The first time I was elected as a member of the IPSA Executive Committee (EC) was in 1988 in Washington and Serge Hurtig was already an authoritative leader of the organization. Due to chance and necessity I was again elected in the EC in 2003 at the World Congress in Durban and Serge was still there in his prominent role. Serge joined IPSA about sixty years ago, in the mid-1950s when he was very young. He became Secretary General for six years (1960-67), later the vice-President for six years (1979-85), organized the two World Congresses held in Paris (1961 and 1985), and started editing the main IPSA publication, the International Political Science Abstracts, in 1963 and has been doing it until now.
If we try to look behind these simple data, three aspects emerge, that I will present and briefly comment: in the years Serge became the living, long-term memory of IPSA; he was the editor of the main IPSA publication for almost fifty years; he did that with a great, unparalleled generosity.
The living memory
All organizations where there is a fairly frequent turnover need a memory. If the organization is international this implies an even stronger need for it as the occasions of meeting are few but always very relevant. At the same time, it is necessary to know what were the decisions made, the debates, the commitmentsin order to develop any policy.Of course, this means minutes of the meetings, records of rules and procedures, several other kinds of documents, and the building of archives with all other electronic or necessary means of storage. To keep track of its own identity and memory, and following an initiative of the present Secretary General, Guy Lachapelle, IPSA also published its own history on the occasion of the sixty years of the foundation in 1949.
Memory, however, is much more than electronic documents, and Serge strongly and vividly showed this to all of us when participating to all meetings of Executive Committee. With astonishing detail and precision Serge was always able to give the full background of every topic we were debating in addition to provide sensitive and wise indications on what was realistic or not. He never tried to impose his own view, but always showed the alternatives and the most practical paths that were possible to undertake. I’m sure that since the 1960s, that is, for half a century, Serge was a point of reference for every President, someone to listen to before making every important decision.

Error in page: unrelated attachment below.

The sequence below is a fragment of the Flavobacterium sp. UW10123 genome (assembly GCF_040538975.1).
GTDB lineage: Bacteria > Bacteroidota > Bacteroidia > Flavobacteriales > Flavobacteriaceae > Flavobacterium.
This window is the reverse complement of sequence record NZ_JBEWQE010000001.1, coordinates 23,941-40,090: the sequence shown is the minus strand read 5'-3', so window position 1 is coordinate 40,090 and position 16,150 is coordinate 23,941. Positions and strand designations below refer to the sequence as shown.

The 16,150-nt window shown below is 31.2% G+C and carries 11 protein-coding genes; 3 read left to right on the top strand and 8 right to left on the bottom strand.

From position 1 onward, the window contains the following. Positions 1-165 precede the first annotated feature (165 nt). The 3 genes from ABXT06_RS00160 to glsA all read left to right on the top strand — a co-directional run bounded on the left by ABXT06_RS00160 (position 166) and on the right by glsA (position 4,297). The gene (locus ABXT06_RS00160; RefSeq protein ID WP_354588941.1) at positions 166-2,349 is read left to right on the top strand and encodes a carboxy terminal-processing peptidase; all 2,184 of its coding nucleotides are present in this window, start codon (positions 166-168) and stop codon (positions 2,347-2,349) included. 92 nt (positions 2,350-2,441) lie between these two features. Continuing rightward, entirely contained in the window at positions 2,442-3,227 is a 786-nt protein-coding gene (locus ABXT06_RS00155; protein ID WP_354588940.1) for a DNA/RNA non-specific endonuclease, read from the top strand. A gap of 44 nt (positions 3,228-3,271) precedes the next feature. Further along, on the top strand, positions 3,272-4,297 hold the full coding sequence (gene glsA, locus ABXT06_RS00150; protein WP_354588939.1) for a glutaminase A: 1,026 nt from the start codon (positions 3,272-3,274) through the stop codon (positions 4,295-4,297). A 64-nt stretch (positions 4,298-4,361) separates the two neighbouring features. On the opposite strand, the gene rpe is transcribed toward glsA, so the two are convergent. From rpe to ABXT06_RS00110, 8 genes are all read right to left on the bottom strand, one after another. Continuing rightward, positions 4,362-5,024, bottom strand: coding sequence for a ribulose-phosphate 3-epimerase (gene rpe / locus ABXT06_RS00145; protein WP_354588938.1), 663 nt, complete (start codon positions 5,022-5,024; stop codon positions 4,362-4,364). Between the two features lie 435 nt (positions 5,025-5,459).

The editor of the International Political Science Abstracts
The International Political Science Abstracts was the other essential task he has been performing for IPSA. With the support of the Fondation Nationale des Sciences Politiques in Paris, he has always been able to keep editing, again for half a century, a publication grounded on a simple, but effective and viable idea that even today is relevant despite the fact that internet now provides a wealth of bibliographical sources.
The Abstracts are a journal that publishes “non-evaluative abstracts of articles in the field of political science published in journals (and yearbooks) all over the world”. The International Political Science Abstracts Database contained over 272,000 abstracts as of 2009, with information dating from its inception in 1951. But finding those abstract or preparing them is not an easy task: organization, scrupulous care and continuous attention are necessary for getting the results expected, and Serge is still the co-editor after handing this position to the colleague who mostly helped him and us in this enterprise, Paul Godt.
The habit of searching onto the Abstracts when starting to work on a new subject has become a new one for junior or senior scholars, and always with the same expectations of finding exhaustive bibliographical results without the possibility of disappointment due to a poor gathering of data.
In times where everyone is running and is constantly focused on his own will of building a more and more gigantic ego, to know someone who does such a significant work only meets by a strong will of commitment to a common intellectual enterprise is a rare occurrence. In the domain of political science, the fact is even rarer. If not for other reasons, we should pay our highest tribute to someone who has been doing this for more than half a century, without looking for his own personal rewards. I hope that Serge will find his in the awareness of always having accomplished what he thought was his duty.
For all these reasons today we would like to express our deepest gratitude of all IPSA members, officers, leaders to Serge Hurtig, who was of great help leading IPSA without never saying it.
LUISS - GUIDO CARLI
IPSA President 2009-2012